Thanks to Miguel Guhlin, I found David's post "The Power of Yes" today. This is my favorite paragraph:
Enter Linux and OSS. Imagine a software world where the answer is YES, not NO. Yes, you CAN give a copy of your presentation software to a child who wants to finish a project at home. Yes, you CAN play DVD's from any region in the world on your computer. Yes, you CAN tweak a program to add a new feature, or even fix a bug yourself. Yes, you CAN use an operating system that takes less than a class period to boot up. Yes, you CAN have all your software updated automatically for free. Yes, you CAN make older computers behave like energetic teens by eliminating the software bloat associated with Windows. Yes, you CAN save enough money to bring even more technology into the hands of children. Yes, you CAN be part of a global community of educators who see technology as a tool of empowerment for ALL children, rich or poor.
As educators and parents, we SHOULD focus and emphasize more positive, empowering messages with the young people we interact with each day over negative, controlling messages. It amazes me to realize how so many people in our world seem to act like sheep rather than shepherds. When we talk about the purposes of education and the need to help students develop independent capacities for creative and critical thinking at conferences or in the blogosphere, I think we often return to school buildings and educational environments where these ideas are at-best paid lip service, and at-worst ignored in a high-stakes testing environment which places the highest value of the transmission of curriculum content into the brains of learners so they can score well on standardized tests.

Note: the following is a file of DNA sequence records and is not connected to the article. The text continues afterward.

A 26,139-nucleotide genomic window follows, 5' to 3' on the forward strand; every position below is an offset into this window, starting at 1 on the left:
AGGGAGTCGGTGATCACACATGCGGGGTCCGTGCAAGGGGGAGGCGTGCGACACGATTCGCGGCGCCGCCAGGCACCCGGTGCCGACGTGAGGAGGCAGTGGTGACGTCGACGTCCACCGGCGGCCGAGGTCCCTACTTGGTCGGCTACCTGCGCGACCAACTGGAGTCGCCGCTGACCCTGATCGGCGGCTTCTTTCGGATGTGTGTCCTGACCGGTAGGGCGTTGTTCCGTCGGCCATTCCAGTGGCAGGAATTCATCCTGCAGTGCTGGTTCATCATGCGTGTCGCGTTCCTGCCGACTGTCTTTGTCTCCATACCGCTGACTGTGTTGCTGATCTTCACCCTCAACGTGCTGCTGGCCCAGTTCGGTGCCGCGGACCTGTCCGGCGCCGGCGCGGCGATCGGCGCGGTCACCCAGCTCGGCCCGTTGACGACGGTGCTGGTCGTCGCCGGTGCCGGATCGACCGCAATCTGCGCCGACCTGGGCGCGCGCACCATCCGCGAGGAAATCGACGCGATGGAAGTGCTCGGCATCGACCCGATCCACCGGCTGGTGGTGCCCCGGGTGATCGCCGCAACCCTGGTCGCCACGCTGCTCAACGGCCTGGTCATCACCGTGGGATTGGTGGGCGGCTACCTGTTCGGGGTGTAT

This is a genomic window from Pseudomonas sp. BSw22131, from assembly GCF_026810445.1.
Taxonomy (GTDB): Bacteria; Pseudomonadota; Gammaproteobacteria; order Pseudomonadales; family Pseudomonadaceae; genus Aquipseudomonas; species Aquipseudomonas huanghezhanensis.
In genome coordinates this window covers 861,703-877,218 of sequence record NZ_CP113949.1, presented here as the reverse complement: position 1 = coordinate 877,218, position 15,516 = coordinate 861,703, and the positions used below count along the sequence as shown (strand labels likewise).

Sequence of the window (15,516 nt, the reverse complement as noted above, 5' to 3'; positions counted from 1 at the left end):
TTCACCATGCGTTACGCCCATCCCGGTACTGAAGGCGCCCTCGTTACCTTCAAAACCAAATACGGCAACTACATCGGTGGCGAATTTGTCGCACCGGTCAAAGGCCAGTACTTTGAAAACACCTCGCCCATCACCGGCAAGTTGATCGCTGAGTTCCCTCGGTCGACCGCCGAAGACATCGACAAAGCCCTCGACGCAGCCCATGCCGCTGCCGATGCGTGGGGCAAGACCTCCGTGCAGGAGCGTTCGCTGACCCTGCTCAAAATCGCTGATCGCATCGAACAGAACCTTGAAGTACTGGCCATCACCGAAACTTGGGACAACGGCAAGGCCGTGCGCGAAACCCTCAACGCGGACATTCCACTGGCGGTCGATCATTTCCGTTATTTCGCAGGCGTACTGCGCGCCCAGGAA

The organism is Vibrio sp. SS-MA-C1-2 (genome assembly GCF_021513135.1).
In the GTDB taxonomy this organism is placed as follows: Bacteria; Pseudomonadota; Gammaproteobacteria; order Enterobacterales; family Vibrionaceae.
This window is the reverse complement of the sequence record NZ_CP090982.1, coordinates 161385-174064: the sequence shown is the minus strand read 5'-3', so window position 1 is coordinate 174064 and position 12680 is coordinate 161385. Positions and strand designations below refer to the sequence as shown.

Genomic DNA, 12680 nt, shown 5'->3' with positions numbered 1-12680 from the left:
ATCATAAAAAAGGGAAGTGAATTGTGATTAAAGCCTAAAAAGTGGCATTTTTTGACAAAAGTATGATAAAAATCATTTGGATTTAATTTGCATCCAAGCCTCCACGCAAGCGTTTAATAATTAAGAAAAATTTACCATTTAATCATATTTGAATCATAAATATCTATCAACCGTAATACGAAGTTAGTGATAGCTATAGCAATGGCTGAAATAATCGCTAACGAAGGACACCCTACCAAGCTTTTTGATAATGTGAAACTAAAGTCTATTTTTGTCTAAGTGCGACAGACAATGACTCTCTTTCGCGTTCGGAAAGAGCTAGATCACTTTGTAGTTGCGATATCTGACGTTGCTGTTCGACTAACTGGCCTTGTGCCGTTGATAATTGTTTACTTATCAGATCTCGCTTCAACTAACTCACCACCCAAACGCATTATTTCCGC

We've got plenty of metaphorical "sheep" in educational circles, we need more visionary shepherds like David who can lead us into a land of opportunity. Among your resolutions for the new year, in addition to being constructively digitally disruptive and gaining new personal experiences with digital social networking sites, I'd encourage you to try out more open source operating systems and software solutions. Ubuntu, OpenOffice, Moodle, and Audacity are a few of my personal favorites. To understand a technology and form credible perspectives about it, you need to have sustained experiences using it. Thankfully, the financial cost of using open source tools is minimal or non-existant. What you DO need to be willing to trade is TIME. I have found my time investments in open source technologies to be extremely valuable to date.
For more on David and his refreshing ideas, I recommend his article "Pencils Down! How Decontextualized Standardized Testing Can Destroy Education" from 2001. I also have notes from his 2005 TCEA preso, "But Wait, There’s More: Redefining Education in a Light-Speed World," and a podcast recording of David's 2006 TCEA preso "March of the Penguins - Linux on the Student Desktop!" I missed NECC last summer and hearing David there in person, but he shared the same preso at NECC in San Diego. It is available as a NECC 2006 enhanced podcast.
Say "yes" to creativity in 2007!